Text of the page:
X-linked agammaglobulinemia (a-gam-uh-glob-u-lih-NEE-me-uh) — or XLA — is an inherited (genetic) immune system disorder that reduces your ability to fight infections. People with XLA may experience infections of the inner ear, sinuses, respiratory tract, bloodstream and internal organs.

XLA affects males almost exclusively, although females can be genetic carriers of the condition. Diagnosis of XLA often occurs in infancy or early childhood, once it's clear that a child has experienced repeated infections. Sometimes, diagnosis doesn't occur until adulthood.

  • Expertise. Mayo Clinic doctors trained in immune system disorders have expertise in caring for people with XLA and other primary immunodeficiency conditions. The Primary Immunodeficiency Center at Mayo Clinic in Minnesota is a designated referral center for the Jeffrey Modell Foundation — a nonprofit organization that promotes and conducts research for primary immunodeficiency disorders.
  • Diagnosis and treatment experience. Mayo Clinic doctors provide timely diagnosis and treatment for people with XLA. Doctors work closely with you to provide the most appropriate care for your or your child's needs, focusing on decreasing the frequency and the severity of your infections. Doctors trained in pediatric immunodeficiency disorders care for children with XLA and other immune system disorders.
  • Genetic counseling. Analysis of your DNA can reveal whether you have the inherited gene that causes XLA. Mayo Clinic's Department of Medical Genetics can help you understand how a genetically based disorder such as XLA affects you or your child and your family.

At Mayo Clinic, we assemble a team of specialists who take the time to listen and thoroughly understand your health issues and concerns. We tailor the care you receive to your personal health care needs. You can trust our specialists to collaborate and offer you the best possible outcomes, safety and service.

Mayo Clinic is a not-for-profit medical institution that reinvests all earnings into improving medical practice, research and education. We're constantly involved in innovation and medical research, finding solutions to improve your care and quality of life. Your doctor or someone on your medical team is likely involved in research related to your condition.

Our patients tell us that the quality of their interactions, our attention to detail and the efficiency of their visits mean health care — and trusted answers — like they've never experienced.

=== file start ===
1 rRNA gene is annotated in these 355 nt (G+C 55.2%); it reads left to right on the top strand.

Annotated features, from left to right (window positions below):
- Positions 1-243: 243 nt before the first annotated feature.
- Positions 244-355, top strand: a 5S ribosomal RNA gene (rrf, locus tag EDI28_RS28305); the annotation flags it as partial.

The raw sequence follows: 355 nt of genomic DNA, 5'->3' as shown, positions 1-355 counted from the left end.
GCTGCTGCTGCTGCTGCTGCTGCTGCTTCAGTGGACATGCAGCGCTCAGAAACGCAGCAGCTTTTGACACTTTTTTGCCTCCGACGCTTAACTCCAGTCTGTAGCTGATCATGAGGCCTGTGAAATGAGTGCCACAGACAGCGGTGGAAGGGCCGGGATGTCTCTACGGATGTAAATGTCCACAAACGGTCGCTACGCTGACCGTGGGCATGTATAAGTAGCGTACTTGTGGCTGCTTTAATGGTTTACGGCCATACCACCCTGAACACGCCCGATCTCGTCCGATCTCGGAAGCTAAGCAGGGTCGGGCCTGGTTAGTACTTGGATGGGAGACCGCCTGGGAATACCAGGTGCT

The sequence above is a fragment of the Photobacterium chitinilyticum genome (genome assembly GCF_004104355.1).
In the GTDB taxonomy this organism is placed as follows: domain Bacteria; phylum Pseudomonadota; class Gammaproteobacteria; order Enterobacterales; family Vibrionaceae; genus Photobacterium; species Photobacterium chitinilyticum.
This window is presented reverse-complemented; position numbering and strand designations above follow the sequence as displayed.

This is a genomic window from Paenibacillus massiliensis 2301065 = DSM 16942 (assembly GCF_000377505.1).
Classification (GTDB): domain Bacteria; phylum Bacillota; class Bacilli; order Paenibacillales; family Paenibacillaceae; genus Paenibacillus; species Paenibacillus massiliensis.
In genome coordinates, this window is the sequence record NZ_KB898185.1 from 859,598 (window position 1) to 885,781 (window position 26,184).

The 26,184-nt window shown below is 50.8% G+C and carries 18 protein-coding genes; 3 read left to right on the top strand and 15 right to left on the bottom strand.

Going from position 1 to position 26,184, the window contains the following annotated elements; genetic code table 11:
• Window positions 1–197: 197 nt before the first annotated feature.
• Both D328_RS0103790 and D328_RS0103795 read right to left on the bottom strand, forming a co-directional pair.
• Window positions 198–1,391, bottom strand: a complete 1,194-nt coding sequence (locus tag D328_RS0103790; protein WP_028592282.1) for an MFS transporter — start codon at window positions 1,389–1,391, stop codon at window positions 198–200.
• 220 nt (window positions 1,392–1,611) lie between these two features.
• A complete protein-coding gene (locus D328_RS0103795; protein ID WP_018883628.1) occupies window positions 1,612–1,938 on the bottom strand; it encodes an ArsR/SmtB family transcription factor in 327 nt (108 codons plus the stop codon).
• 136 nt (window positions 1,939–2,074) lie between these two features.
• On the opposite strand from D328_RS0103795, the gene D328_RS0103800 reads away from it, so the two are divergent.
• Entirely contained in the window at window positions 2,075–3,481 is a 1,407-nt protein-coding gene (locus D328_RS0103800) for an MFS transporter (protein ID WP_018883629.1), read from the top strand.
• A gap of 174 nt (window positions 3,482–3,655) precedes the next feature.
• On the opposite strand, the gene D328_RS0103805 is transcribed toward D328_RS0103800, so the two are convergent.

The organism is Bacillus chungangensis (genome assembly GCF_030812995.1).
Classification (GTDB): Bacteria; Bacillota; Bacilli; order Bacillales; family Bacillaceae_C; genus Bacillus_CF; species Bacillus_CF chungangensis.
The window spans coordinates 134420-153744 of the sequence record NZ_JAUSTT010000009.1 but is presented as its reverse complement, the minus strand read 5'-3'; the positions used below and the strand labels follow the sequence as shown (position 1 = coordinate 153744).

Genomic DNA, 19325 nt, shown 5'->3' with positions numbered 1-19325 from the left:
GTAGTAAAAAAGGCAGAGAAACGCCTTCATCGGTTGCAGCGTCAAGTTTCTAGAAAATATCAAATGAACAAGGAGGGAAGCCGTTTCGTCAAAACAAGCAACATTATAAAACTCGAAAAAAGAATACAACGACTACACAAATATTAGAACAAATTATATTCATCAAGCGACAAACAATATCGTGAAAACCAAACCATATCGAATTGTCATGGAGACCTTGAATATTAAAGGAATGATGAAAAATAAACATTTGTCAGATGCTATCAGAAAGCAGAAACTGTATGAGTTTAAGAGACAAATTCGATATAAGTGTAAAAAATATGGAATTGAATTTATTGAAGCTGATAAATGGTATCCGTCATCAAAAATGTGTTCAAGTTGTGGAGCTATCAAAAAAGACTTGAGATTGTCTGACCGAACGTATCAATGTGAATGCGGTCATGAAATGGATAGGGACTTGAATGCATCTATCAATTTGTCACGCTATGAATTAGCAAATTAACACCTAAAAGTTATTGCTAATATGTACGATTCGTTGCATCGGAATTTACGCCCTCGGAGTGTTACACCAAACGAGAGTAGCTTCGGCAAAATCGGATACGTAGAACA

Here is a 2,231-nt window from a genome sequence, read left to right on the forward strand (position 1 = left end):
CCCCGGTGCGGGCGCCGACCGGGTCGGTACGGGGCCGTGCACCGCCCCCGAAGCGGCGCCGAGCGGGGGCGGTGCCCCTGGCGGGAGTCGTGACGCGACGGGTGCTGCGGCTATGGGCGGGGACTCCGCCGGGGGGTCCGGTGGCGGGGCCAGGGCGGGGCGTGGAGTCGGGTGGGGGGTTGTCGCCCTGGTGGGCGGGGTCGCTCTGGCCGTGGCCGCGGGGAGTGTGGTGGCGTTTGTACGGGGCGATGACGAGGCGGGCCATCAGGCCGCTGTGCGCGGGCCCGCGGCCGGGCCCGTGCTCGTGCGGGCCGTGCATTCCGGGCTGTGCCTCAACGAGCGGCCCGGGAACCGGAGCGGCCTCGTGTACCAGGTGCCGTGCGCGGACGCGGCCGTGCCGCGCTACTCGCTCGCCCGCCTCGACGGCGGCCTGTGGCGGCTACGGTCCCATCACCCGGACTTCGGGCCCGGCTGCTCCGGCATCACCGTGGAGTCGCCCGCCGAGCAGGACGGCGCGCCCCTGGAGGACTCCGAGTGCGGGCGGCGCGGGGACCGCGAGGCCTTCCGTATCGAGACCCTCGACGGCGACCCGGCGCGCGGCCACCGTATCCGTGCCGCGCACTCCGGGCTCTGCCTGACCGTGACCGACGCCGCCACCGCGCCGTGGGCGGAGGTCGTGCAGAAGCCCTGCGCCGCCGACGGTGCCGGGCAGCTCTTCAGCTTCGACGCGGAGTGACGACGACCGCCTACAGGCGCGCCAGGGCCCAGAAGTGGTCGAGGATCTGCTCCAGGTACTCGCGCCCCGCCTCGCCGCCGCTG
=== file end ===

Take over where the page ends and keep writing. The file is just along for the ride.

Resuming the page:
Why Choose Mayo Clinic

What Sets Mayo Clinic Apart

Mayo Clinic works with hundreds of insurance companies and is an in-network provider for millions of people. In most cases, Mayo Clinic doesn't require a physician referral. Some insurers require referrals or may have additional requirements for certain medical care. All appointments are prioritized on the basis of medical need.

Doctors trained in allergy, asthma and clinical immunology care for adults with XLA at Mayo Clinic in Arizona.

For appointments or more information, call the Central Appointment Office at 800-446-2279 (toll-free) 8 a.m. to 5 p.m. Mountain Standard Time, Monday through Friday or complete an online appointment request form.

Doctors trained in immune conditions and allergic diseases care for adults with XLA at Mayo Clinic in Florida.

For appointments or more information, call the Central Appointment Office at 904-953-0853 8 a.m. to 5 p.m. Eastern time, Monday through Friday or complete an online appointment request form.

Doctors trained in immune conditions and allergic diseases in the Primary Immunodeficiency Center and other areas care for people with XLA at Mayo Clinic in Minnesota.

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Doctors trained in immune system disorders and other areas conduct basic and clinical research in potential diagnostic tests and treatments for X-linked agammaglobulinemia. Staff in the Primary Immunodeficiency Center at Mayo Clinic in Minnesota conducts research in XLA and other primary immunodeficiency conditions.

Publications

See a list of publications by Mayo authors on PubMed, a service of the National Library of Medicine.

Nov. 20, 2012